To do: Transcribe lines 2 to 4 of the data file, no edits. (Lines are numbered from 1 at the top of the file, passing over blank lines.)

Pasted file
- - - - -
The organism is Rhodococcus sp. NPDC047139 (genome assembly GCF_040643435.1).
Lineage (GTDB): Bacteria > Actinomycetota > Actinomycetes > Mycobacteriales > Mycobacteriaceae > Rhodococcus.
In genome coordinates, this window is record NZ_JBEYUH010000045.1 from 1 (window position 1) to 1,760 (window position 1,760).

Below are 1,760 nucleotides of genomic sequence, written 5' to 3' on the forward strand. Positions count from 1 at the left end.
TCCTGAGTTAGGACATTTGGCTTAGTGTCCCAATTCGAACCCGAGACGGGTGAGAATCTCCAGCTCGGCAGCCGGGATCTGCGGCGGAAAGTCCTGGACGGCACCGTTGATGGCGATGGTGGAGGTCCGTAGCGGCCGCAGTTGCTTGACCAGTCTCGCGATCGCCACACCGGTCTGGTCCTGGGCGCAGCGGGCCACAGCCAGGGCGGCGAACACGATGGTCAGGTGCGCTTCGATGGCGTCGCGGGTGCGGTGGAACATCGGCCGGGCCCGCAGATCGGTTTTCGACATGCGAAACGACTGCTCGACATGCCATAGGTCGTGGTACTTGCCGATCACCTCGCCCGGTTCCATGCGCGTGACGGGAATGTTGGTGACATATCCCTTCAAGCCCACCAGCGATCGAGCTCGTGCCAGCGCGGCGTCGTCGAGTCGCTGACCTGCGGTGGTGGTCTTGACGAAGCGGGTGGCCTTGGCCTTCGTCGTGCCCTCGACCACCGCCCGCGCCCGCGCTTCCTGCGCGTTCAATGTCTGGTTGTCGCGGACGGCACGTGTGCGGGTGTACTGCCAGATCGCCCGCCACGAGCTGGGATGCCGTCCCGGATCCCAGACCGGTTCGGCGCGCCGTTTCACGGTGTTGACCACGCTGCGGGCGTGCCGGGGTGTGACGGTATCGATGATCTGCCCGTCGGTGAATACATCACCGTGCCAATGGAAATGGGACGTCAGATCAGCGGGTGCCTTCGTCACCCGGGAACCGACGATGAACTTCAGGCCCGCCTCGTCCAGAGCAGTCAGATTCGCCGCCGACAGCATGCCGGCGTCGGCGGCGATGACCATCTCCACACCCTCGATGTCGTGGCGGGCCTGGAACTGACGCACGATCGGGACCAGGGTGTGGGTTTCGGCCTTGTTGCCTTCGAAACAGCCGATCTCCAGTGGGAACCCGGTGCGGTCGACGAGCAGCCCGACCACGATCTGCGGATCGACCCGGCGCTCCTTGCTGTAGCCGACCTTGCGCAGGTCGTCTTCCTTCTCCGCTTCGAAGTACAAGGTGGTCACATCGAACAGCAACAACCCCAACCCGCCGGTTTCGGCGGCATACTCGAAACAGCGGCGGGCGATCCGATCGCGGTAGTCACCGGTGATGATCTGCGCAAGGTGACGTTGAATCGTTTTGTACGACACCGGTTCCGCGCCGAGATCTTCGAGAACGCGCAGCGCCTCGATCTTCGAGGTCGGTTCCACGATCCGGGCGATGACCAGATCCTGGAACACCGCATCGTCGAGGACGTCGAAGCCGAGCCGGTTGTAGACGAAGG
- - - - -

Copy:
Lineage (GTDB): Bacteria > Actinomycetota > Actinomycetes > Mycobacteriales > Mycobacteriaceae > Rhodococcus.
In genome coordinates, this window is record NZ_JBEYUH010000045.1 from 1 (window position 1) to 1,760 (window position 1,760).

Below are 1,760 nucleotides of genomic sequence, written 5' to 3' on the forward strand. Positions count from 1 at the left end.